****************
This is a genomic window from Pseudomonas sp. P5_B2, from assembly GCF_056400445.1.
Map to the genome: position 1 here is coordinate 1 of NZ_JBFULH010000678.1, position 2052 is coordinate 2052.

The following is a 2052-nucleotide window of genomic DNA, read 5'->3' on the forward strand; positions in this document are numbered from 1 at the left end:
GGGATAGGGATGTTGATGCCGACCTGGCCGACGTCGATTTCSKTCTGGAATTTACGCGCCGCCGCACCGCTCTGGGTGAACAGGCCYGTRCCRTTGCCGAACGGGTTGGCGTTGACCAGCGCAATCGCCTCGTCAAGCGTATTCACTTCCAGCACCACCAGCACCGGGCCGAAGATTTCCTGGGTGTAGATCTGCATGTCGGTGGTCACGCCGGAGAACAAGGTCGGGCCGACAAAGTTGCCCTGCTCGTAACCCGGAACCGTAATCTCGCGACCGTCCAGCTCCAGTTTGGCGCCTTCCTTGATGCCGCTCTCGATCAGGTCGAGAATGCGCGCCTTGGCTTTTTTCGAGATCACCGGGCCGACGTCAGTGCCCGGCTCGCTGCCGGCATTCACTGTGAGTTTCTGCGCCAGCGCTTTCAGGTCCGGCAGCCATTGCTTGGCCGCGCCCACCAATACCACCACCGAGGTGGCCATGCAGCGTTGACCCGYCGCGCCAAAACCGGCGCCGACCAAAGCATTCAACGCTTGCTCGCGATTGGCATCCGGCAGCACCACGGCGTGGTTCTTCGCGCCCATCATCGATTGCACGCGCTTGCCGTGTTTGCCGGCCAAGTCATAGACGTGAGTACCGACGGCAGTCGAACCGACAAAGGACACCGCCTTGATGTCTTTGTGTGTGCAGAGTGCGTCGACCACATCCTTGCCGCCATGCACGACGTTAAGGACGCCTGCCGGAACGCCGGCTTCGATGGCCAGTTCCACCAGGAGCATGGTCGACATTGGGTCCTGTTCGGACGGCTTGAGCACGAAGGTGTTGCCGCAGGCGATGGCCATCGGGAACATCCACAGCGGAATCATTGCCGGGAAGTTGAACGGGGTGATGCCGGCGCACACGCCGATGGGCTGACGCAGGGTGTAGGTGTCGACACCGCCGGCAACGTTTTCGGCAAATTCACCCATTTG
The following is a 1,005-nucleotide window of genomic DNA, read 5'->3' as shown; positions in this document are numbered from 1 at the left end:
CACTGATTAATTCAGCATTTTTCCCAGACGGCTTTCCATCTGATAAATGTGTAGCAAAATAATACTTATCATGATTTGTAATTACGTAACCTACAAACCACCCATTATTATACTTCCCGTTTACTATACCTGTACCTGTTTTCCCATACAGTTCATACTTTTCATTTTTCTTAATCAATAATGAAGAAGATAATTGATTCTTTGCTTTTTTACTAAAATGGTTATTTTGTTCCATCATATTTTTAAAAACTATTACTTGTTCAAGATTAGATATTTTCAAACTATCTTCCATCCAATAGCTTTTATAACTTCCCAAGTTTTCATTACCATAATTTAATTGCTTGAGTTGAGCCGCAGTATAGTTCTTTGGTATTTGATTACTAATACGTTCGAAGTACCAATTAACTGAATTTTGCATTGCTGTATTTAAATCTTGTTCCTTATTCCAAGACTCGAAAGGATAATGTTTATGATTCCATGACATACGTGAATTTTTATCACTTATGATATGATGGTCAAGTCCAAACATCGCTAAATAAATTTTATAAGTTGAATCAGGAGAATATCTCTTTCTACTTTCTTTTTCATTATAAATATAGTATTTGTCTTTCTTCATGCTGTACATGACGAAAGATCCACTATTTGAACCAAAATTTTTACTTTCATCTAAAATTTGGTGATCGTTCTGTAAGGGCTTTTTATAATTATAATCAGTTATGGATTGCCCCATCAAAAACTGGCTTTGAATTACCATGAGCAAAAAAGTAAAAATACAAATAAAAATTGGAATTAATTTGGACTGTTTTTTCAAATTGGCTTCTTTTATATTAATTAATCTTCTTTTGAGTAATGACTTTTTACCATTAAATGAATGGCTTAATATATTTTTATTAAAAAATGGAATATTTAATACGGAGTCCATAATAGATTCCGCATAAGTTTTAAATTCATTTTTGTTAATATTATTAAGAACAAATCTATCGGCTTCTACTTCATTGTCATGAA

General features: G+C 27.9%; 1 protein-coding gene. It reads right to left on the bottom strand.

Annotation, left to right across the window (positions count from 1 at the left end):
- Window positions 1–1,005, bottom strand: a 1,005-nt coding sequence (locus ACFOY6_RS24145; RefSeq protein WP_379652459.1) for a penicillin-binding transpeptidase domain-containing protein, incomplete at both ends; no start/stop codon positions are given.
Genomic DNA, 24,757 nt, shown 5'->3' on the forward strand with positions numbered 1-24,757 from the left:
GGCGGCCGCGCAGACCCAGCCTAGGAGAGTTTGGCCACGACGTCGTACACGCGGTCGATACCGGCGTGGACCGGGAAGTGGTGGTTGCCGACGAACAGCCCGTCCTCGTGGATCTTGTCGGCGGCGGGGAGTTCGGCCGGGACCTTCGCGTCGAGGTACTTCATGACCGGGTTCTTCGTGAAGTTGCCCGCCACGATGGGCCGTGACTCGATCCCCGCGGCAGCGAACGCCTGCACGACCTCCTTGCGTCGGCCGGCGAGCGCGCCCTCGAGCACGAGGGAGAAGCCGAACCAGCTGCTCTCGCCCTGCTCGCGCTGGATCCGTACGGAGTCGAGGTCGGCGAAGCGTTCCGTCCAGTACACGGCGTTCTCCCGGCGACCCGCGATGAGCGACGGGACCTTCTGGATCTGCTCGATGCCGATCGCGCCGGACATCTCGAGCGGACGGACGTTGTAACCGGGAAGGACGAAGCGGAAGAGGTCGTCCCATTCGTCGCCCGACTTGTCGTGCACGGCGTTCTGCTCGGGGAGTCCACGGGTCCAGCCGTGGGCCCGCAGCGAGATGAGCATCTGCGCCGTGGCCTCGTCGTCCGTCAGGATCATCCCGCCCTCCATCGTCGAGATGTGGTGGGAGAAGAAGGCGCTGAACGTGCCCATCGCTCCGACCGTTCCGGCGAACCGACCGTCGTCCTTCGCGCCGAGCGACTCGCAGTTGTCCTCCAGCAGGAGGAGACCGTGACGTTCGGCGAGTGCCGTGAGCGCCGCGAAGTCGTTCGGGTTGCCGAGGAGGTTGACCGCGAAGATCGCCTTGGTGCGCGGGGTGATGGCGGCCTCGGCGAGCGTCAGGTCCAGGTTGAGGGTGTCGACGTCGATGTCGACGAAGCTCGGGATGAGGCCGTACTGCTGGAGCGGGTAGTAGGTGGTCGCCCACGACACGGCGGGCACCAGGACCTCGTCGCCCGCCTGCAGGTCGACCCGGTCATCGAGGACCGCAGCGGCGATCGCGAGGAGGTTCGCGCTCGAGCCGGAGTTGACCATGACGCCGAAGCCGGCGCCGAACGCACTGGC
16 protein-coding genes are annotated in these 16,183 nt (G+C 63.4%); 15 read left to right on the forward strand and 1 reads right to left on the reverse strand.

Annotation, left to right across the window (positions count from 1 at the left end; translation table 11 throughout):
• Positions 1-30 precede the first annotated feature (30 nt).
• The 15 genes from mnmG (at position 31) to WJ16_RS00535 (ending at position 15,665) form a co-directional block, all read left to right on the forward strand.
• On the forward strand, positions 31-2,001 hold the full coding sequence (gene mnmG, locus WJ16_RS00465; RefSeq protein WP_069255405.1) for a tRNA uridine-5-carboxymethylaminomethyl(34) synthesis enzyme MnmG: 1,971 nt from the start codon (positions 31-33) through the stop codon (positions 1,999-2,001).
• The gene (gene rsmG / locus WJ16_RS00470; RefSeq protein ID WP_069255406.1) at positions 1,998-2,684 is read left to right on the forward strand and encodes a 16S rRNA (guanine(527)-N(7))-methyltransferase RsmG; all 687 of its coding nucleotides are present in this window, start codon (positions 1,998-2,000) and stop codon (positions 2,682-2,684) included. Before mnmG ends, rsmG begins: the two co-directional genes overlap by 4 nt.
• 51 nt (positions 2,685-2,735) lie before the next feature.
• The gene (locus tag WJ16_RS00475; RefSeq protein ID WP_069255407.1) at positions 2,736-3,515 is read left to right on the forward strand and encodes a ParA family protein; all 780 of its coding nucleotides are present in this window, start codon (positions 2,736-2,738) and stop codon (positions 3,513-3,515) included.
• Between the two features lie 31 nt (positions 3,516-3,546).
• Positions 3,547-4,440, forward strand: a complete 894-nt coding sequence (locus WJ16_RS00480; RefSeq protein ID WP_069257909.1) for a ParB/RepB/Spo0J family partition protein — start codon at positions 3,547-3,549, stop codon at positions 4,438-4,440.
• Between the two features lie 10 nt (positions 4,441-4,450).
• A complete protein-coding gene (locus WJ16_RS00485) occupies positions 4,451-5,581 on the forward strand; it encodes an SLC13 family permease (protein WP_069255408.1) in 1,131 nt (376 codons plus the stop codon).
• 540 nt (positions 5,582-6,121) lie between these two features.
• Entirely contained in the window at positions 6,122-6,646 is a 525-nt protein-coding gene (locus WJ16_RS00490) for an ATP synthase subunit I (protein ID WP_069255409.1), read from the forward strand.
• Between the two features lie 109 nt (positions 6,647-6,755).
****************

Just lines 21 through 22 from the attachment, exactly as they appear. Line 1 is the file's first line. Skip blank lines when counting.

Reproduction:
• Positions 3,547-4,440, forward strand: a complete 894-nt coding sequence (locus WJ16_RS00480; RefSeq protein ID WP_069257909.1) for a ParB/RepB/Spo0J family partition protein — start codon at positions 3,547-3,549, stop codon at positions 4,438-4,440.
• Between the two features lie 10 nt (positions 4,441-4,450).